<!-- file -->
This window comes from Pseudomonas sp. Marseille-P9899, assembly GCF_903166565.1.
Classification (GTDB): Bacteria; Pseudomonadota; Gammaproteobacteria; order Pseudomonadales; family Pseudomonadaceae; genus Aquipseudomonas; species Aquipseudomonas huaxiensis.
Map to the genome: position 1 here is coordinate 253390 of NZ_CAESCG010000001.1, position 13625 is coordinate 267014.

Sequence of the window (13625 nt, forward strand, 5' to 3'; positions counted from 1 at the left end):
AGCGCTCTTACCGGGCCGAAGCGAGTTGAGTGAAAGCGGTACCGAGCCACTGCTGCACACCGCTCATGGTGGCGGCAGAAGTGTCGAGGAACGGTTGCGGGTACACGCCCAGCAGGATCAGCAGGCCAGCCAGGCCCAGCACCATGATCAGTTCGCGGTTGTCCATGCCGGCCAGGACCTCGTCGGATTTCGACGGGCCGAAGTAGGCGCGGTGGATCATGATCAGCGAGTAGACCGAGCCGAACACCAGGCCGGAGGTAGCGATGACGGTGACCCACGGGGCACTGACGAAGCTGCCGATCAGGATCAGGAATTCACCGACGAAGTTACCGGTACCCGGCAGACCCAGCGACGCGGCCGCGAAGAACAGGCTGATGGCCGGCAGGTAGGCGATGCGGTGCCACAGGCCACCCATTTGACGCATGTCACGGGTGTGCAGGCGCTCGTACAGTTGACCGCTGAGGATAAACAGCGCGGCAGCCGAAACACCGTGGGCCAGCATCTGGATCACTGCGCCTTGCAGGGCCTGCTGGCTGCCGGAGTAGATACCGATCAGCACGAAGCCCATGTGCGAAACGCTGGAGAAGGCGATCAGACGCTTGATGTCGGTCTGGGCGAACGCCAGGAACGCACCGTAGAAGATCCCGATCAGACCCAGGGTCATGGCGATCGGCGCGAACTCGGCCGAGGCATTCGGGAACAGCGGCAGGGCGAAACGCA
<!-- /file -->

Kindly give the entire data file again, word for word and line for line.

This window comes from Pseudomonas sp. Marseille-P9899, assembly GCF_903166565.1.
Classification (GTDB): Bacteria; Pseudomonadota; Gammaproteobacteria; order Pseudomonadales; family Pseudomonadaceae; genus Aquipseudomonas; species Aquipseudomonas huaxiensis.
Map to the genome: position 1 here is coordinate 253390 of NZ_CAESCG010000001.1, position 13625 is coordinate 267014.

Sequence of the window (13625 nt, forward strand, 5' to 3'; positions counted from 1 at the left end):
AGCGCTCTTACCGGGCCGAAGCGAGTTGAGTGAAAGCGGTACCGAGCCACTGCTGCACACCGCTCATGGTGGCGGCAGAAGTGTCGAGGAACGGTTGCGGGTACACGCCCAGCAGGATCAGCAGGCCAGCCAGGCCCAGCACCATGATCAGTTCGCGGTTGTCCATGCCGGCCAGGACCTCGTCGGATTTCGACGGGCCGAAGTAGGCGCGGTGGATCATGATCAGCGAGTAGACCGAGCCGAACACCAGGCCGGAGGTAGCGATGACGGTGACCCACGGGGCACTGACGAAGCTGCCGATCAGGATCAGGAATTCACCGACGAAGTTACCGGTACCCGGCAGACCCAGCGACGCGGCCGCGAAGAACAGGCTGATGGCCGGCAGGTAGGCGATGCGGTGCCACAGGCCACCCATTTGACGCATGTCACGGGTGTGCAGGCGCTCGTACAGTTGACCGCTGAGGATAAACAGCGCGGCAGCCGAAACACCGTGGGCCAGCATCTGGATCACTGCGCCTTGCAGGGCCTGCTGGCTGCCGGAGTAGATACCGATCAGCACGAAGCCCATGTGCGAAACGCTGGAGAAGGCGATCAGACGCTTGATGTCGGTCTGGGCGAACGCCAGGAACGCACCGTAGAAGATCCCGATCAGACCCAGGGTCATGGCGATCGGCGCGAACTCGGCCGAGGCATTCGGGAACAGCGGCAGGGCGAAACGCA